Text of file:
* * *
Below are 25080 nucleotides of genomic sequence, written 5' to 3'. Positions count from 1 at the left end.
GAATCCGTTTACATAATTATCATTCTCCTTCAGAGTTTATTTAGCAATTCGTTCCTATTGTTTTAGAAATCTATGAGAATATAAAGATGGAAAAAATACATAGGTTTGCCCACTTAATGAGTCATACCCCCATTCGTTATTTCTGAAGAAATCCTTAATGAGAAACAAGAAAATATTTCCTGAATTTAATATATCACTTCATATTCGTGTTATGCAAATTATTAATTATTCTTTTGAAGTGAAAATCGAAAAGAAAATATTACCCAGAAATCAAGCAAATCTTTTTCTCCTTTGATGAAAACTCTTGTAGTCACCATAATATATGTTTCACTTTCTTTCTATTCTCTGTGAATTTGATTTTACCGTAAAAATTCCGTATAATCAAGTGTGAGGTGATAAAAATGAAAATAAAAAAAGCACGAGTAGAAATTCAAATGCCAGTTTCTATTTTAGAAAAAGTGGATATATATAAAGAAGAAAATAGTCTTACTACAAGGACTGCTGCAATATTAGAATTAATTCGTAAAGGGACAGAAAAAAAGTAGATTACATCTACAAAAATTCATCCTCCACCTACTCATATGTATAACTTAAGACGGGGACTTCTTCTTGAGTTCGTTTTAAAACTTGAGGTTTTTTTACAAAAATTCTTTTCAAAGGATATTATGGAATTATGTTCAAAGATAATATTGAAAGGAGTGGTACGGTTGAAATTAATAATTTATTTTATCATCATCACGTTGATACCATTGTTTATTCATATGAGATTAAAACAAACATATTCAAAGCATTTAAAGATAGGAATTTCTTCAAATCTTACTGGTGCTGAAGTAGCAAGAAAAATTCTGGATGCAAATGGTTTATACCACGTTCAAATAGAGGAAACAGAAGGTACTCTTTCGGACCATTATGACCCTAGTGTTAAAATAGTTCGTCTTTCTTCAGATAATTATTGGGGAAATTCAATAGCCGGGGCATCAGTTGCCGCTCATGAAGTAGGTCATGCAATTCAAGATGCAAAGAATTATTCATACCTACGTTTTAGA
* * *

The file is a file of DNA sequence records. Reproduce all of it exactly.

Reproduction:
Below are 25080 nucleotides of genomic sequence, written 5' to 3'. Positions count from 1 at the left end.
GAATCCGTTTACATAATTATCATTCTCCTTCAGAGTTTATTTAGCAATTCGTTCCTATTGTTTTAGAAATCTATGAGAATATAAAGATGGAAAAAATACATAGGTTTGCCCACTTAATGAGTCATACCCCCATTCGTTATTTCTGAAGAAATCCTTAATGAGAAACAAGAAAATATTTCCTGAATTTAATATATCACTTCATATTCGTGTTATGCAAATTATTAATTATTCTTTTGAAGTGAAAATCGAAAAGAAAATATTACCCAGAAATCAAGCAAATCTTTTTCTCCTTTGATGAAAACTCTTGTAGTCACCATAATATATGTTTCACTTTCTTTCTATTCTCTGTGAATTTGATTTTACCGTAAAAATTCCGTATAATCAAGTGTGAGGTGATAAAAATGAAAATAAAAAAAGCACGAGTAGAAATTCAAATGCCAGTTTCTATTTTAGAAAAAGTGGATATATATAAAGAAGAAAATAGTCTTACTACAAGGACTGCTGCAATATTAGAATTAATTCGTAAAGGGACAGAAAAAAAGTAGATTACATCTACAAAAATTCATCCTCCACCTACTCATATGTATAACTTAAGACGGGGACTTCTTCTTGAGTTCGTTTTAAAACTTGAGGTTTTTTTACAAAAATTCTTTTCAAAGGATATTATGGAATTATGTTCAAAGATAATATTGAAAGGAGTGGTACGGTTGAAATTAATAATTTATTTTATCATCATCACGTTGATACCATTGTTTATTCATATGAGATTAAAACAAACATATTCAAAGCATTTAAAGATAGGAATTTCTTCAAATCTTACTGGTGCTGAAGTAGCAAGAAAAATTCTGGATGCAAATGGTTTATACCACGTTCAAATAGAGGAAACAGAAGGTACTCTTTCGGACCATTATGACCCTAGTGTTAAAATAGTTCGTCTTTCTTCAGATAATTATTGGGGAAATTCAATAGCCGGGGCATCAGTTGCCGCTCATGAAGTAGGTCATGCAATTCAAGATGCAAAGAATTATTCATACCTACGTTTTAGA